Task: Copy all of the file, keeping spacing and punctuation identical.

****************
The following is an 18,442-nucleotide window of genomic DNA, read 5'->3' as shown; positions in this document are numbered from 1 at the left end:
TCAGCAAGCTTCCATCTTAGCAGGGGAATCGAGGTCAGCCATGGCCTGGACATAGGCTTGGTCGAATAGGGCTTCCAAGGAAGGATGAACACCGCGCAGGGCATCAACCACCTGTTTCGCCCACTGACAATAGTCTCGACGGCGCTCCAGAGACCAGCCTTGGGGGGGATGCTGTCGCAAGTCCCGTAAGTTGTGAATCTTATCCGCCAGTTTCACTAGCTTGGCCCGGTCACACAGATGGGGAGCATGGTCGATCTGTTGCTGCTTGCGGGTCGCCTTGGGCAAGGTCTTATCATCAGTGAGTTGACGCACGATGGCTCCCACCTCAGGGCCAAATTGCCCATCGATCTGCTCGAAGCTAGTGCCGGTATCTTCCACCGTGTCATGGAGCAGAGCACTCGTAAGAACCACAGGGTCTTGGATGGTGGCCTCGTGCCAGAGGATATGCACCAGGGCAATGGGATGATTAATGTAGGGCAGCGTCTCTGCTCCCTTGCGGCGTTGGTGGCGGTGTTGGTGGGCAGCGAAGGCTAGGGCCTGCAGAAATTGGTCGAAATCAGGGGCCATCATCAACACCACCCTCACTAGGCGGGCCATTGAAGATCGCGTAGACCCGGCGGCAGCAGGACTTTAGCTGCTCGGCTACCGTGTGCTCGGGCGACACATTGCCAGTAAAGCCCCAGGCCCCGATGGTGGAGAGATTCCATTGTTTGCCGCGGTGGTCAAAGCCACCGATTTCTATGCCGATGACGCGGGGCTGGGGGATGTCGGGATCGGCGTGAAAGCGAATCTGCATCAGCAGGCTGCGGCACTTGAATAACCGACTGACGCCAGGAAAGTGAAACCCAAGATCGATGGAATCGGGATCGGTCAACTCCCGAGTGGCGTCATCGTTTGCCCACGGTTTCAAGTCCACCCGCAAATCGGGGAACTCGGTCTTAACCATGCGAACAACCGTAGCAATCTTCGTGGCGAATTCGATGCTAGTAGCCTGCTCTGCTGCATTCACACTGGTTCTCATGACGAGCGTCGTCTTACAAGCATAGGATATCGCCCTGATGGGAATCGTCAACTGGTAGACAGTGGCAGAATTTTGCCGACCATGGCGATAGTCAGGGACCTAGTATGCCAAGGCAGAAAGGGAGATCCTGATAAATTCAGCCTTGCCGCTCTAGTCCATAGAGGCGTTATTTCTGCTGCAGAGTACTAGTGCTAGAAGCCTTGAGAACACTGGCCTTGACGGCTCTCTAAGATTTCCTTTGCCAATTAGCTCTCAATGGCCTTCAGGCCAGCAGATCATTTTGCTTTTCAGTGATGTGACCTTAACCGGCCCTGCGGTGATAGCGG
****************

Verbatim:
The following is an 18,442-nucleotide window of genomic DNA, read 5'->3' as shown; positions in this document are numbered from 1 at the left end:
TCAGCAAGCTTCCATCTTAGCAGGGGAATCGAGGTCAGCCATGGCCTGGACATAGGCTTGGTCGAATAGGGCTTCCAAGGAAGGATGAACACCGCGCAGGGCATCAACCACCTGTTTCGCCCACTGACAATAGTCTCGACGGCGCTCCAGAGACCAGCCTTGGGGGGGATGCTGTCGCAAGTCCCGTAAGTTGTGAATCTTATCCGCCAGTTTCACTAGCTTGGCCCGGTCACACAGATGGGGAGCATGGTCGATCTGTTGCTGCTTGCGGGTCGCCTTGGGCAAGGTCTTATCATCAGTGAGTTGACGCACGATGGCTCCCACCTCAGGGCCAAATTGCCCATCGATCTGCTCGAAGCTAGTGCCGGTATCTTCCACCGTGTCATGGAGCAGAGCACTCGTAAGAACCACAGGGTCTTGGATGGTGGCCTCGTGCCAGAGGATATGCACCAGGGCAATGGGATGATTAATGTAGGGCAGCGTCTCTGCTCCCTTGCGGCGTTGGTGGCGGTGTTGGTGGGCAGCGAAGGCTAGGGCCTGCAGAAATTGGTCGAAATCAGGGGCCATCATCAACACCACCCTCACTAGGCGGGCCATTGAAGATCGCGTAGACCCGGCGGCAGCAGGACTTTAGCTGCTCGGCTACCGTGTGCTCGGGCGACACATTGCCAGTAAAGCCCCAGGCCCCGATGGTGGAGAGATTCCATTGTTTGCCGCGGTGGTCAAAGCCACCGATTTCTATGCCGATGACGCGGGGCTGGGGGATGTCGGGATCGGCGTGAAAGCGAATCTGCATCAGCAGGCTGCGGCACTTGAATAACCGACTGACGCCAGGAAAGTGAAACCCAAGATCGATGGAATCGGGATCGGTCAACTCCCGAGTGGCGTCATCGTTTGCCCACGGTTTCAAGTCCACCCGCAAATCGGGGAACTCGGTCTTAACCATGCGAACAACCGTAGCAATCTTCGTGGCGAATTCGATGCTAGTAGCCTGCTCTGCTGCATTCACACTGGTTCTCATGACGAGCGTCGTCTTACAAGCATAGGATATCGCCCTGATGGGAATCGTCAACTGGTAGACAGTGGCAGAATTTTGCCGACCATGGCGATAGTCAGGGACCTAGTATGCCAAGGCAGAAAGGGAGATCCTGATAAATTCAGCCTTGCCGCTCTAGTCCATAGAGGCGTTATTTCTGCTGCAGAGTACTAGTGCTAGAAGCCTTGAGAACACTGGCCTTGACGGCTCTCTAAGATTTCCTTTGCCAATTAGCTCTCAATGGCCTTCAGGCCAGCAGATCATTTTGCTTTTCAGTGATGTGACCTTAACCGGCCCTGCGGTGATAGCGG